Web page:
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Unpublished opinions: why lawyers care

Lawyers who follow the 4th U.S. Circuit Court of Appeals know the Richmond-based court is not generous with published opinions.

According to a cover story in the June 2008 ABA Law Journal, the court, which has been short-handed for years, issued the lowest percentage of published opinions of all federal circuits in 2006 – 6 percent vs. 16 percent for the average of all circuits.

One academic study of appellate courts has suggested that appellate judges’ ideological preferences are different in published and unpublished opinion; judges’ decisions followed their ideological preferences in published opinions, but they did not in unpublished opinions.

So it may pay to track that vast shadow world of unpublished opinions. At least that’s our intro to a round-up of recent unpublished decisions of interest to Virginia lawyers:

* Cop Can Check Car Exhaust System. A Waynesboro police officer could stop a car to check for an illegally altered exhaust system, based on what the officer heard. When the officer could still hear the muffler rumbling from 70 feet away, it didn’t matter that he stopped the car before he could see whether the driver had altered the factory muffler. The 4th Circuit said in its July 7 opinion in U.S. v. Cousins that any mistake by the officer in guessing the cause of the exhaust noise did not eliminate his “reasonable and articulable suspicion” that the exhaust system violated Va. Code § 46.2-1049, and the guns and drug residue need not be suppressed.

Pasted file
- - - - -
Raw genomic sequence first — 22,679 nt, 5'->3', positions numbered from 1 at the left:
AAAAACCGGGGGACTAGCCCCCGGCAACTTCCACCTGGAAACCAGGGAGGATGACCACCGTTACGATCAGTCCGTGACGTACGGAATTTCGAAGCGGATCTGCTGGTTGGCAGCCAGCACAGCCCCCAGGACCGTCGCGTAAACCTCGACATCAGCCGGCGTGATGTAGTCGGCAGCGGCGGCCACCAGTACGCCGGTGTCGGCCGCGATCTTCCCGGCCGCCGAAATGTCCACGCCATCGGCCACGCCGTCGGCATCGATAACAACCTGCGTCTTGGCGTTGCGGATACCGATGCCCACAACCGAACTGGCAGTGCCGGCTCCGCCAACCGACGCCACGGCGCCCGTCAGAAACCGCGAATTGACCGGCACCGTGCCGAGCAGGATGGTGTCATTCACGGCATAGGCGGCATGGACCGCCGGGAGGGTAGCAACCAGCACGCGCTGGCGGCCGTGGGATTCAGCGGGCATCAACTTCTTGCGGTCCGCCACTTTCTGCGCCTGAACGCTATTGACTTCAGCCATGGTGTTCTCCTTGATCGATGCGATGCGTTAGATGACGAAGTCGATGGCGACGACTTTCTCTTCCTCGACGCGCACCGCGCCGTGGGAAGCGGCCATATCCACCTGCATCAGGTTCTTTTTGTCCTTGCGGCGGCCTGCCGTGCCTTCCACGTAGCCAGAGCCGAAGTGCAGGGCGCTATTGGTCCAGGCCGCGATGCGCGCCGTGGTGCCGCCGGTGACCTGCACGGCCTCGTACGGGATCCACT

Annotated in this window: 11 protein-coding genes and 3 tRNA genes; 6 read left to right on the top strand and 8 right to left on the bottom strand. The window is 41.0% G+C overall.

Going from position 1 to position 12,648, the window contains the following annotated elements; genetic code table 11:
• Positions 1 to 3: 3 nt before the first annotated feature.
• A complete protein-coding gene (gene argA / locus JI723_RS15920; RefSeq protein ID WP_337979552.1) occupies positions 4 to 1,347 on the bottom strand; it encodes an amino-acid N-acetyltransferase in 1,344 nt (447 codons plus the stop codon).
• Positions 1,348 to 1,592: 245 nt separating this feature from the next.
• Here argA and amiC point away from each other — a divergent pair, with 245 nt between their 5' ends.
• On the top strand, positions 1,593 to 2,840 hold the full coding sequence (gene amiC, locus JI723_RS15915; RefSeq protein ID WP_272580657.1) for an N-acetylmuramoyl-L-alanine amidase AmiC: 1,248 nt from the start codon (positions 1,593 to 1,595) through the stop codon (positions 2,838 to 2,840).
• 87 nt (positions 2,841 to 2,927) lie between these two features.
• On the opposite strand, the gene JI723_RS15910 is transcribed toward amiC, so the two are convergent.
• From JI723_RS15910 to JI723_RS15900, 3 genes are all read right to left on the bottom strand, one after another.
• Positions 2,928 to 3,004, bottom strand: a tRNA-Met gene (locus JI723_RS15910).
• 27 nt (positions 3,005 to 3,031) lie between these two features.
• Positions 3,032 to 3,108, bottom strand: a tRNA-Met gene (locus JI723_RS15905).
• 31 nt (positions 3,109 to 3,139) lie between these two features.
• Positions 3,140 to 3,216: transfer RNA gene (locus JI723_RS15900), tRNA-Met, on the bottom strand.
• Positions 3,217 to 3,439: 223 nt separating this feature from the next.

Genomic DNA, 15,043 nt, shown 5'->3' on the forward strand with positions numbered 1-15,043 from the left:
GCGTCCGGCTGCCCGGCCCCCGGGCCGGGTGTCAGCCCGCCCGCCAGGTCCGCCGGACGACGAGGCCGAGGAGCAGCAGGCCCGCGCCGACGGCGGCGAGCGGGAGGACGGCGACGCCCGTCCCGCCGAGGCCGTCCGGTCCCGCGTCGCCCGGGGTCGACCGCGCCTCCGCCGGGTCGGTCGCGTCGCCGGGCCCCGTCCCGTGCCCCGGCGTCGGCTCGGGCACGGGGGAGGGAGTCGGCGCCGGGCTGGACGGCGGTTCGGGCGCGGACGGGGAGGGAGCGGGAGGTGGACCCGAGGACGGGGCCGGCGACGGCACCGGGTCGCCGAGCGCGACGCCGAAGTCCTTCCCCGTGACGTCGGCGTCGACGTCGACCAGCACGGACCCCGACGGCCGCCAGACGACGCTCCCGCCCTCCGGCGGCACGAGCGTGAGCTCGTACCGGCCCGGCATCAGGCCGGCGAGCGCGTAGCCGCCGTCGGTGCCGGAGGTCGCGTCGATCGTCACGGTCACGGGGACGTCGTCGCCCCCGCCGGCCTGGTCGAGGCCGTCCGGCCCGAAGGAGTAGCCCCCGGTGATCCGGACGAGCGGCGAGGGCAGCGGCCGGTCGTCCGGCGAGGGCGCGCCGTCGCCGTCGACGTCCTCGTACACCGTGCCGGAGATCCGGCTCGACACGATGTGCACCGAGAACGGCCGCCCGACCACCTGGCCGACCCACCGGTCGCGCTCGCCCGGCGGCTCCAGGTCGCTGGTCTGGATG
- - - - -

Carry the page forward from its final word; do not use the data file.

* Attorney’s Fees On Late Petition. In its June 16 decision in Gaskins v. BFI Waste Services LLC, the appellate court vacated an award of $427,374 in attorney’s fees and costs to two men who won their race-based Title VII hostile environment case against BFI Waste Services, holding that Alexandria U.S. District Judge Gerald Bruce Lee had no authority under FRCP 6(b) to sua sponte extend the time for the plaintiffs to file their fee petition.

The court said that on remand for consideration of “excusable neglect,” the district court would have to weigh the plaintiffs’ option of a malpractice action against the lawyers who had won their “difficult and time-consuming case” and to whom plaintiffs already had paid $240,000 in fees, against BFI’s expense for appeal of the fee award that could have been reviewed two years ago.

* No Breach Of Real Estate Contract. A buyer got his $100,000 deposit back when the 4th Circuit reversed judgment for the seller of a Spotsylvania County tract in a million-dollar deal that fell apart at the closing table. According to the June 12 decision in Herder v. Simms, the Alexandria federal district court erred in holding that, by waiting until the parties were at closing to raise title defects, the buyer had waived the defects and had to close or breach the contract

* Feds Not Bound by Numbers in Letter. A letter from a federal prosecutor trying to sell a drug defendant a deal for “15 years instead of 65” was cold comfort for the defendant after his guilty plea and sentence of 26 years. In U.S. v. Morgan, the standard merger clause and other terms in the written plea agreement, plus the defendant’s responses in court, supported the longer sentence. But in its July 3 decision, the 4th Circuit did remand to the Roanoke U.S. District Court for resentencing under U.S. v. Booker.

By Deborah Elkins


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